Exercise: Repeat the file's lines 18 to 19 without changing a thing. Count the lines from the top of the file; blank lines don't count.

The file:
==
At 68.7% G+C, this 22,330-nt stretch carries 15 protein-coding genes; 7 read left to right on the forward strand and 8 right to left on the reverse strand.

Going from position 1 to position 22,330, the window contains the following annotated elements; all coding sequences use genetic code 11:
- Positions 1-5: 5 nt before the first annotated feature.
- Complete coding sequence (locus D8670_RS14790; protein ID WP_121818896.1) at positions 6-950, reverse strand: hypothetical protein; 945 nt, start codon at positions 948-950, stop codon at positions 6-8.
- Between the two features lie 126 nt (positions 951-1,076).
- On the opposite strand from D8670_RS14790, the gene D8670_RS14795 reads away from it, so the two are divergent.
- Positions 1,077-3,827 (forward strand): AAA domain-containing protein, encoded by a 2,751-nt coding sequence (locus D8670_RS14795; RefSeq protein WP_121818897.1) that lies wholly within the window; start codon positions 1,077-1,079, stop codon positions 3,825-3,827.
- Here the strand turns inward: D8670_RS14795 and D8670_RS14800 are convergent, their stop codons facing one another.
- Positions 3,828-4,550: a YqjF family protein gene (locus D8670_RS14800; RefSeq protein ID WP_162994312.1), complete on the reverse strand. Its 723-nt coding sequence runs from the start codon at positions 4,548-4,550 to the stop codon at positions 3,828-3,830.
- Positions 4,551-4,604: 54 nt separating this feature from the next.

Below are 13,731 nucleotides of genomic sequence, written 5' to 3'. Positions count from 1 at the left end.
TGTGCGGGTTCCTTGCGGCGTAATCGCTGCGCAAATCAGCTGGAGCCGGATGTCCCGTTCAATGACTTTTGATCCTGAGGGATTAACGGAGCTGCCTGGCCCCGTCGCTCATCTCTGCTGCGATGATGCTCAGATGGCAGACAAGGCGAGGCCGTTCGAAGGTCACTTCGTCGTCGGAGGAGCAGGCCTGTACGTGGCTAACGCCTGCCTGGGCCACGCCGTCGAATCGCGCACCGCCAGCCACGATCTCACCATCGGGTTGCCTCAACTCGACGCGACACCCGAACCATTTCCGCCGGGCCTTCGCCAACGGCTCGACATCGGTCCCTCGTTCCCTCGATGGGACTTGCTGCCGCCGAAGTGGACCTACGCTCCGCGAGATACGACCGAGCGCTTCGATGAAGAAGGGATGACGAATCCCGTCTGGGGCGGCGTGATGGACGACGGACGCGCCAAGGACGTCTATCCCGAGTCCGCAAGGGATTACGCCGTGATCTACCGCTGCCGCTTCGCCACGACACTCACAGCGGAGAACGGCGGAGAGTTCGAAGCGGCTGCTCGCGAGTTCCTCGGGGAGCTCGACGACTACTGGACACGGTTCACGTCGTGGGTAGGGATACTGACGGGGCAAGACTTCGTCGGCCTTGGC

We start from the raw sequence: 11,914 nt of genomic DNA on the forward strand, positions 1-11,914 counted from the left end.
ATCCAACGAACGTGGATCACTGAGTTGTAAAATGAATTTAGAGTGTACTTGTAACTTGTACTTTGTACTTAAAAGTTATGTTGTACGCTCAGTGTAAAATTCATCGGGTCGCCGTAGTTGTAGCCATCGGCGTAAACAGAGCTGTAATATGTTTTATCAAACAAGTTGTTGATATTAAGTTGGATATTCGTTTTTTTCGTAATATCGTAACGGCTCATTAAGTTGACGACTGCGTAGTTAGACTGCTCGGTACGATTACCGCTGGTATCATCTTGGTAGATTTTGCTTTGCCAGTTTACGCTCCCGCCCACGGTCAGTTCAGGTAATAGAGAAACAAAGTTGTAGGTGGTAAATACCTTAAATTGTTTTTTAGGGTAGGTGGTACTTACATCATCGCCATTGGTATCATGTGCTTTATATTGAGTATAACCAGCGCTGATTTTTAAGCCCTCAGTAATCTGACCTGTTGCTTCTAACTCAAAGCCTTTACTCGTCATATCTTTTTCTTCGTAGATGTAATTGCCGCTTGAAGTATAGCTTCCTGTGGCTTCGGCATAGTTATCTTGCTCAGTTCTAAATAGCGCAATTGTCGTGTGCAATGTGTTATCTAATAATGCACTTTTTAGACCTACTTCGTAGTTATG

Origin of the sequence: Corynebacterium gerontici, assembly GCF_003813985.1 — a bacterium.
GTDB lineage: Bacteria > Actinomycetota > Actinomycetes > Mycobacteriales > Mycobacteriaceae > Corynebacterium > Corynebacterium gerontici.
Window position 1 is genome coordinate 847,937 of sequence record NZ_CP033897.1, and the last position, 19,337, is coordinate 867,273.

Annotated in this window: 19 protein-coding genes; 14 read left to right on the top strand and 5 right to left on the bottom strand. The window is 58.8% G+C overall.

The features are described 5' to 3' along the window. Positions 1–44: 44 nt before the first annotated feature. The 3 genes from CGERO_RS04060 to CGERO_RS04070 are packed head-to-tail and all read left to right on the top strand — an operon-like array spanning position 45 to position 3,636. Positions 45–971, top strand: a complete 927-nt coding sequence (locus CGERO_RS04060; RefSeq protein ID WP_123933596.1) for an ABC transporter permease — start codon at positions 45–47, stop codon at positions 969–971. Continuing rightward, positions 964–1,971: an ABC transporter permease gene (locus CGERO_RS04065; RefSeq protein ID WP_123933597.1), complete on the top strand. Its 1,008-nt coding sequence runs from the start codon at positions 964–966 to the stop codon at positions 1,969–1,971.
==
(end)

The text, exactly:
Annotated in this window: 19 protein-coding genes; 14 read left to right on the top strand and 5 right to left on the bottom strand. The window is 58.8% G+C overall.

The features are described 5' to 3' along the window. Positions 1–44: 44 nt before the first annotated feature. The 3 genes from CGERO_RS04060 to CGERO_RS04070 are packed head-to-tail and all read left to right on the top strand — an operon-like array spanning position 45 to position 3,636. Positions 45–971, top strand: a complete 927-nt coding sequence (locus CGERO_RS04060; RefSeq protein ID WP_123933596.1) for an ABC transporter permease — start codon at positions 45–47, stop codon at positions 969–971. Continuing rightward, positions 964–1,971: an ABC transporter permease gene (locus CGERO_RS04065; RefSeq protein ID WP_123933597.1), complete on the top strand. Its 1,008-nt coding sequence runs from the start codon at positions 964–966 to the stop codon at positions 1,969–1,971.